Friday, 03 July 2020 15:00

Mpilo Hospital, Zimbabwe, Re-introduces Kidney Biopsy During ISN Educational Ambassador Visit

ISN Educational Ambassador, Nitin Kolhe, consultant nephrologist at the University of Derby and Burton (UHDB) NHS Foundation Trust in the United Kingdom, spent a week at Mpilo Central Hospital in Bulawayo, Zimbabwe as part of the ISN Educational Ambassadors Program (EAP) in March 2020, before COVID-19 restrictions were in place.

UHDB nurses Sister Carol Rhodes and Sister Claire McGuire accompanied Dr. Kolhe on the visit. The aim was to train local staff in kidney biopsies and peritoneal dialysis services, and how to reduce infections.

According to Dr. Kolhe, patients in Bulawayo tend to present late with advanced kidney disease, and recognition of acute kidney injury and chronic kidney disease in primary care is poor. Patients are unable to receive peritoneal dialysis at Mpilo Hospital, and hemodialysis can be interrupted by frequent electricity loss and machine breakdowns. Patients may have to travel up to 300 kilometers for treatment and buy any equipment for dialysis themselves. 90% of patients are dialyzed on vascular catheters because no vascular surgeon can perform AV Fistula. Kidney biopsies have not been performed in public hospitals in Zimbabwe for more than two decades; they are only done in the private sector in Bulawayo because there is no formal renal biopsy program in government hospitals.

The team from UHDB provided teaching on recognizing acute kidney injury and investigating and managing chronic kidney disease in the community. Dr. Kolhe gave training on all aspects of performing kidney biopsy and setting up a peritoneal dialysis program.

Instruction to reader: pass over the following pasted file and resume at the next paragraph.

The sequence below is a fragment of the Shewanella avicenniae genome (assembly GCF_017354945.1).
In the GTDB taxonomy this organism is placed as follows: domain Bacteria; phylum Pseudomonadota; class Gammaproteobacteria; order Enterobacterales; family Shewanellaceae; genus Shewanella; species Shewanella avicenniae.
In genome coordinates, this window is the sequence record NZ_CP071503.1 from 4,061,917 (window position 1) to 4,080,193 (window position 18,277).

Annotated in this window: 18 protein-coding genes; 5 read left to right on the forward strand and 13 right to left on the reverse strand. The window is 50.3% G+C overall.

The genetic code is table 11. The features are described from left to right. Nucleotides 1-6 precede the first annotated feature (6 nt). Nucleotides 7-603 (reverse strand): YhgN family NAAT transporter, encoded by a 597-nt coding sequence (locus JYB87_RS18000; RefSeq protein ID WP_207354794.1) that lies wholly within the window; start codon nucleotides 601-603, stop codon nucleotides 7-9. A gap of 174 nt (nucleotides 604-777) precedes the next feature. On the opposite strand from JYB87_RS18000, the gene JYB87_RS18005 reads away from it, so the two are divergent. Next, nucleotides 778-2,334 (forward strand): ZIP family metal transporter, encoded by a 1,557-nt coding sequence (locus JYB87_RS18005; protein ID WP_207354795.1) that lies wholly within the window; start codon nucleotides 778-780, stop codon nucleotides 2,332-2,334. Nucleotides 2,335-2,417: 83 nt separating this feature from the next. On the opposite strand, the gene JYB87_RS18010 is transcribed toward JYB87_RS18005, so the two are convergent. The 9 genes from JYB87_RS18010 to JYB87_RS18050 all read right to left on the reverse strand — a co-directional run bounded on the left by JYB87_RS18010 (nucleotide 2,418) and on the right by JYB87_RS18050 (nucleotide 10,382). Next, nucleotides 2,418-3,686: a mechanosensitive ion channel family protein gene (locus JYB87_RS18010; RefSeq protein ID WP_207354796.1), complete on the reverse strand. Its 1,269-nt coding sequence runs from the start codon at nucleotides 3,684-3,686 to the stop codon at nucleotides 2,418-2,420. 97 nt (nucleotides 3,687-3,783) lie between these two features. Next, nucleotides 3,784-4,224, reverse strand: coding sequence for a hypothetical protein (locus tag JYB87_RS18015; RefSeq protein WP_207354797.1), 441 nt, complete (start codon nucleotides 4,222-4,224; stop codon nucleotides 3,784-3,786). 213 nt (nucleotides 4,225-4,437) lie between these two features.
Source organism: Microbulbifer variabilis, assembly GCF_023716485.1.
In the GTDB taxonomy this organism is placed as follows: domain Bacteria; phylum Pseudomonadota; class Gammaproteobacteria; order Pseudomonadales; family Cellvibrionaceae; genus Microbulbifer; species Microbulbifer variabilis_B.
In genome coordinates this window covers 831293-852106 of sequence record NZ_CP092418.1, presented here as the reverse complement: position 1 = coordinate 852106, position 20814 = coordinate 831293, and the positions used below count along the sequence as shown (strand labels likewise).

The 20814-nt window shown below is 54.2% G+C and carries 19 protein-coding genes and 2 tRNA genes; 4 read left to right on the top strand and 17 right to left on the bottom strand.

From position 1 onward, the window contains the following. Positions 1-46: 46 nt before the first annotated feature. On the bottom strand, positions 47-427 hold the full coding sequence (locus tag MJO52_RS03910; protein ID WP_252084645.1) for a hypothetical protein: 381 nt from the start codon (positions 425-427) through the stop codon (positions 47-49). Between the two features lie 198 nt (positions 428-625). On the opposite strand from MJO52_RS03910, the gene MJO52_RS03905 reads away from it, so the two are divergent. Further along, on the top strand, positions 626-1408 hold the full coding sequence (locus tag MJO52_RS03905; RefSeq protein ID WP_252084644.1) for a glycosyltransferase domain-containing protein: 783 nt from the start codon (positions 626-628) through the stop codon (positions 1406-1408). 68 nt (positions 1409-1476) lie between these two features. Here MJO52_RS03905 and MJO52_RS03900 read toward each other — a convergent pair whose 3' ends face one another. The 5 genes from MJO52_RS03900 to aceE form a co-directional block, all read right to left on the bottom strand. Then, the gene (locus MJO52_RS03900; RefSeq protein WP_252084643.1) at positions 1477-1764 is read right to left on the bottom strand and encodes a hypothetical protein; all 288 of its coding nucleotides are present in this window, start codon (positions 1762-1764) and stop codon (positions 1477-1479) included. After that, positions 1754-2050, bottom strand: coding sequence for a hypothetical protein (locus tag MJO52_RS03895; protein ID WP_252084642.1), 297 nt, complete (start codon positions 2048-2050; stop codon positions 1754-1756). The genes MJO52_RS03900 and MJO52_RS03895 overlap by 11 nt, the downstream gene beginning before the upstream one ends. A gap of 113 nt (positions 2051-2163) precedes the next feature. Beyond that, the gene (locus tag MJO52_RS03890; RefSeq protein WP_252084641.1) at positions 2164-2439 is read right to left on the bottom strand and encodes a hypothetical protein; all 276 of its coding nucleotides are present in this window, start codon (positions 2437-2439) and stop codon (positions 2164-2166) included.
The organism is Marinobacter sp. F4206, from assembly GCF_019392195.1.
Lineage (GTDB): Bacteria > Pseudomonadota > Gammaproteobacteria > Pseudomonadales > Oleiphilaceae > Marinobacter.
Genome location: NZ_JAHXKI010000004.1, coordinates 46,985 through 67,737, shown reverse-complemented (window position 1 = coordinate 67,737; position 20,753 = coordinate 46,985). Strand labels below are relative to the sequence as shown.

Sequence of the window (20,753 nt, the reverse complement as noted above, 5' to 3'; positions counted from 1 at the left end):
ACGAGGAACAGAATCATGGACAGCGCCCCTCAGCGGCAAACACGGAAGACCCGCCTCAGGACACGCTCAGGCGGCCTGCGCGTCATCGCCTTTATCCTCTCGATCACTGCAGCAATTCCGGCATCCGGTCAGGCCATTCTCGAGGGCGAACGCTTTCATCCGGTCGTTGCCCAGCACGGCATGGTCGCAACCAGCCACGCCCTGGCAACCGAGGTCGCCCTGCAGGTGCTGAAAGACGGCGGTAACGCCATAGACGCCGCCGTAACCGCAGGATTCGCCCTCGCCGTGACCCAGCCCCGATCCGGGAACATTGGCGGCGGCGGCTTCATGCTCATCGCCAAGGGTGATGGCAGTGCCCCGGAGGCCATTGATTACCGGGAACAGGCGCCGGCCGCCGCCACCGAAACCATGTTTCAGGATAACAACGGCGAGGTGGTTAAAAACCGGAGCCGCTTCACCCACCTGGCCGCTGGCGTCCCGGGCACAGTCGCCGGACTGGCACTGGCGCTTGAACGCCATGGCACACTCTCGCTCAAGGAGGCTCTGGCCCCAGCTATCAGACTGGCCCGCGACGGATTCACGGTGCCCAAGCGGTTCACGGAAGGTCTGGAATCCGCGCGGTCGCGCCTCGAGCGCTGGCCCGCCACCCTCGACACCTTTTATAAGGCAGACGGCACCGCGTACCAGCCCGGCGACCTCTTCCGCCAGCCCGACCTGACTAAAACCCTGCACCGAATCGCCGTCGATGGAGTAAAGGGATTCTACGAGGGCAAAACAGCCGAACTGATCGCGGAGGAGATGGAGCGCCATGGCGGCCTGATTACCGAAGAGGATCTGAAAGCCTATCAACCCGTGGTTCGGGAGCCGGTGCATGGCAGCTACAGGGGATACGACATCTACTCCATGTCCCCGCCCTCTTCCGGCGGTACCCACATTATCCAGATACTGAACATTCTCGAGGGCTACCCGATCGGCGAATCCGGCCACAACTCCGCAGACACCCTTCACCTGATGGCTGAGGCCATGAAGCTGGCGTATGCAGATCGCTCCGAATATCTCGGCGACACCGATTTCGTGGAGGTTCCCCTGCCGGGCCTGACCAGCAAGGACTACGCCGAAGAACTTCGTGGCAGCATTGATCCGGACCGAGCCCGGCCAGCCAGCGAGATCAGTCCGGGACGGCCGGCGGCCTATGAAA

Doctors and nurses received hands-on experience of inserting peritoneal dialysis catheters and scanning kidneys in three patients and one volunteer. Dr. Kajawo, a clinical nephrologist at Mpilo Hospital, performed two kidney biopsies under the guidance of Dr. Kolhe using real-time ultrasound guidance. A diagnosis based on a review of histology slides was made in a public hospital in Zimbabwe for the first time in more than 20 years.

Staff at Mpilo Hospital learned how to deal with potential complications following kidney biopsy in different case scenarios. The aseptic no-touch technique (ANTT) was demonstrated, as well as hand-washing techniques and the correct use of gloves.

The favorable exposure surrounding the visit helped raise awareness of the challenges in local kidney care. The Minister of State for Bulawayo Metropolitan Province, Honorable Judith Ncube, pledged to support kidney health initiatives, promising to help Dr. Kajawo in procuring peritoneal dialysis fluids and kidney biopsy needles.

Dr. Kolhe was impressed with the dedication and goodwill of local doctors and nurses despite the sub-optimal working conditions. He has invited Dr. Kajawo, and his colleague Sister Pat, for a week of training at the Royal Derby Hospital. He comments: “For the Mpilo kidney unit, continuity is important. ISN is doing a wonderful job of educating the developing world. EAP equips local doctors with knowledge which they cannot afford to get.”

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